Kien Luu and Will Ton are the creative team behind ‘Grass Roots’, a script in development for a proposed TV comedy/drama series set in Western Sydney. The project’s development is supported by ICE’s Screen Cultures Program. Barry Gamba, Producer of the Screen Cultures Program, spoke to Kien about the project.
What is ‘Grass Roots about’
‘Grass Roots’ is about what it’s like growing up as an immigrant in Western Sydney (in particular, in the Fairfield, Cabramatta region). It draws on the life-long friendships that are forged within our socio-economic bubble, from the career choices we make and our parent’s expectations, to the excessive partying that inevitably lands some of us in trouble with friends, family or the law.
What did you want to achieve with this story
We tried to create characters that we can all identify with. Growing up watching Australian TV, there were never really any characters or personalities that we felt especially akin to. This lack of any true role models we could identify with left us feeling a little rudderless as young people as we struggled to find our place between two cultures. To fill that void, we turn to our friends as our support network and the loyalties that stem from that are what Grass Roots is all about.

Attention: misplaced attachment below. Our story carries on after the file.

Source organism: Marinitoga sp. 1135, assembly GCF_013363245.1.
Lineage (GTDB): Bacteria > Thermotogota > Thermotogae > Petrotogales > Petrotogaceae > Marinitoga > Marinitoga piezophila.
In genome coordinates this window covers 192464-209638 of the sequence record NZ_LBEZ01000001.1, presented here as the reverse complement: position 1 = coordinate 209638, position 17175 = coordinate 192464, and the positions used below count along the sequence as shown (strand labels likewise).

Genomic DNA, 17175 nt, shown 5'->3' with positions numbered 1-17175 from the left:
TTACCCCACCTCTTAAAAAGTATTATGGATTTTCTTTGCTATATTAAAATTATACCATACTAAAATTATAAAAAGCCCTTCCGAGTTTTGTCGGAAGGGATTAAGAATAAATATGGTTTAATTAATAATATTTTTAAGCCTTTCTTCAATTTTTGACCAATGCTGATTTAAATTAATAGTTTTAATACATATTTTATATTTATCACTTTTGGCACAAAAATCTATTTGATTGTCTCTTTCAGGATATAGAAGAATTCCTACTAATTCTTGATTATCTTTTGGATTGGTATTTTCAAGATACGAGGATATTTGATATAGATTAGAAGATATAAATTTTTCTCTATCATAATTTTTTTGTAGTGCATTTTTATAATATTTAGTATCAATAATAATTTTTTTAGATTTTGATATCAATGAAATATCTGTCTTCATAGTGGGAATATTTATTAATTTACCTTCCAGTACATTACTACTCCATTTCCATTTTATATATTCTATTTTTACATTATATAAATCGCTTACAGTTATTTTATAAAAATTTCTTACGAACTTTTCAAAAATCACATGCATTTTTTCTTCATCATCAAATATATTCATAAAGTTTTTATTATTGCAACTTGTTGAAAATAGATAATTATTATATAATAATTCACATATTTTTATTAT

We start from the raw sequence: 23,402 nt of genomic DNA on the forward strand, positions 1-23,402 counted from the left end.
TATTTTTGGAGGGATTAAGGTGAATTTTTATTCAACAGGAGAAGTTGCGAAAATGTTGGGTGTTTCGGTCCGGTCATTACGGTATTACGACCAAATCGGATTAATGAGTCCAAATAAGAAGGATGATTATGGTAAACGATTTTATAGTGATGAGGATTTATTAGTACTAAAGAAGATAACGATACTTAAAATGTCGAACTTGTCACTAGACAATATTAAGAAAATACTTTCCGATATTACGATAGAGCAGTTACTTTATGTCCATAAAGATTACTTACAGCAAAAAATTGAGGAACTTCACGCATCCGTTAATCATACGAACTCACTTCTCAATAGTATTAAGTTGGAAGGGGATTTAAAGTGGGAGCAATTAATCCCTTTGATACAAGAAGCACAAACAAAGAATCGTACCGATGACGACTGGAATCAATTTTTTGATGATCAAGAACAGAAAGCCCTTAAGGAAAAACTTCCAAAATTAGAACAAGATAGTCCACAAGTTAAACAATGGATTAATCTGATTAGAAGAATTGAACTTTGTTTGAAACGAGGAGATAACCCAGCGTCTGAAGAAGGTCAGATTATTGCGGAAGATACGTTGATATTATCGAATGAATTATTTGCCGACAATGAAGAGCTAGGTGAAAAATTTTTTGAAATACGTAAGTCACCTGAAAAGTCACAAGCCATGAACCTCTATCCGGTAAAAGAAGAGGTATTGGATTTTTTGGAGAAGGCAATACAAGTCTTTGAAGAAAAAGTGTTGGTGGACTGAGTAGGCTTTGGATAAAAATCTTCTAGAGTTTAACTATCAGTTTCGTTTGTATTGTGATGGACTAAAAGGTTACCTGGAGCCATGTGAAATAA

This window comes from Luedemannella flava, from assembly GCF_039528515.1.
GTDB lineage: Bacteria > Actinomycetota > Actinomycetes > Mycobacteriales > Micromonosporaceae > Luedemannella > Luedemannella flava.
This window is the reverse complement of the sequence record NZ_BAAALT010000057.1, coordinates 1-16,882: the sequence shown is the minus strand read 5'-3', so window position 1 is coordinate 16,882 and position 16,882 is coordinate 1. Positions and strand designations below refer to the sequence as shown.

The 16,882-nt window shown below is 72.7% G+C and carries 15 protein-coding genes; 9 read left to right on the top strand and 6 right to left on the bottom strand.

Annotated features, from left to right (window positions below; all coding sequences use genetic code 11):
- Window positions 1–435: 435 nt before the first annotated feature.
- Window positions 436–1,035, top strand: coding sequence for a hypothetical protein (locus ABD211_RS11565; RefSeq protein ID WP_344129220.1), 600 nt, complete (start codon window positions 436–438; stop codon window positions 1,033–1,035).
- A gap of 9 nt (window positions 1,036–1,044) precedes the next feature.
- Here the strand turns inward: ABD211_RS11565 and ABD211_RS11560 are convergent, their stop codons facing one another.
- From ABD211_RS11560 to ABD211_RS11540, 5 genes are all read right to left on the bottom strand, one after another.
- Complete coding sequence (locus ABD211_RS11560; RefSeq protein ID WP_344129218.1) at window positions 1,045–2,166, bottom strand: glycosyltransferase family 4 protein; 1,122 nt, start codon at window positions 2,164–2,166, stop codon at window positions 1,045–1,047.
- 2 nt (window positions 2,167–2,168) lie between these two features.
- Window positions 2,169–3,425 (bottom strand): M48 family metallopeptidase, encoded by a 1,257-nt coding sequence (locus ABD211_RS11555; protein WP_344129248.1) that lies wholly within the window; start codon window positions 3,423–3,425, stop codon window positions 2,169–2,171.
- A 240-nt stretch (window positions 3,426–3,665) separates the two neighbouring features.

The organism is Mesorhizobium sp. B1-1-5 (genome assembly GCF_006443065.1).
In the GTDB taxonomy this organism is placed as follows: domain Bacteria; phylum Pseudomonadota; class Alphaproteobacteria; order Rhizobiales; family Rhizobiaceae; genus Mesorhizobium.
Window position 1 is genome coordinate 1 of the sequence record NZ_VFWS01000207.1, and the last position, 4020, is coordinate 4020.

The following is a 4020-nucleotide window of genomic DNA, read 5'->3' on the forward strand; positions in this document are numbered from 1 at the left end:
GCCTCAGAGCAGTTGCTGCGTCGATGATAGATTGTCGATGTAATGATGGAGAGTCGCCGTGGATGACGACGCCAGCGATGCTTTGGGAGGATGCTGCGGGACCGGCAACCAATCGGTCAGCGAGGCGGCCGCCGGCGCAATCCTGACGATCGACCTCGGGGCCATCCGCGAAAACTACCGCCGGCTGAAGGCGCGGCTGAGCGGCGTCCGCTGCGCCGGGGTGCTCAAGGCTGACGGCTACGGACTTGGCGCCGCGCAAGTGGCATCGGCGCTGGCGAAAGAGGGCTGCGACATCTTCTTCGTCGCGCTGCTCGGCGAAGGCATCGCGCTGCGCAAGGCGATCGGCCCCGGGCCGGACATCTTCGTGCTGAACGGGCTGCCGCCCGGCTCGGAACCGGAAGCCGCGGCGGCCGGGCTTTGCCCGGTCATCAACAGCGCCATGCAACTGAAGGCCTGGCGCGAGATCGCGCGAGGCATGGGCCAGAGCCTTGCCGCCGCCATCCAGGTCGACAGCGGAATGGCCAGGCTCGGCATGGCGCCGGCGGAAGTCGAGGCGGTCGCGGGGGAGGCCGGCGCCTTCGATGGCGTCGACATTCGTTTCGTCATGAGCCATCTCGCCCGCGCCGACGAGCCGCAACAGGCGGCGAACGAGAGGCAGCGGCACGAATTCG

What does the name mean
The name Grass Roots is a play on words, representing both the struggles of our past as well as the family herbal shop that our main character is reluctantly set to inherit – if he can save it from financial ruin caused by what his parents would call his loose and irresponsible ways.
This is your first venture into fiction filmmaking. How are you finding the experience
As a self-taught filmmaker with a background in wedding and corporate video production, I found moving to a narrative-based project an enjoyable challenge as it’s more pre-production intensive and a much more creative process overall.
Why did you want to make a trailer early in the development stage
The reason we wanted to shoot a trailer was so that we could experiment with how our characters translated to the screen. Working with actors to bring our characters to life was definitely a steep learning curve. We learnt that we had to adapt the characters we had in our heads to the actor’s own mannerisms and how they thought the character would react to certain scenarios.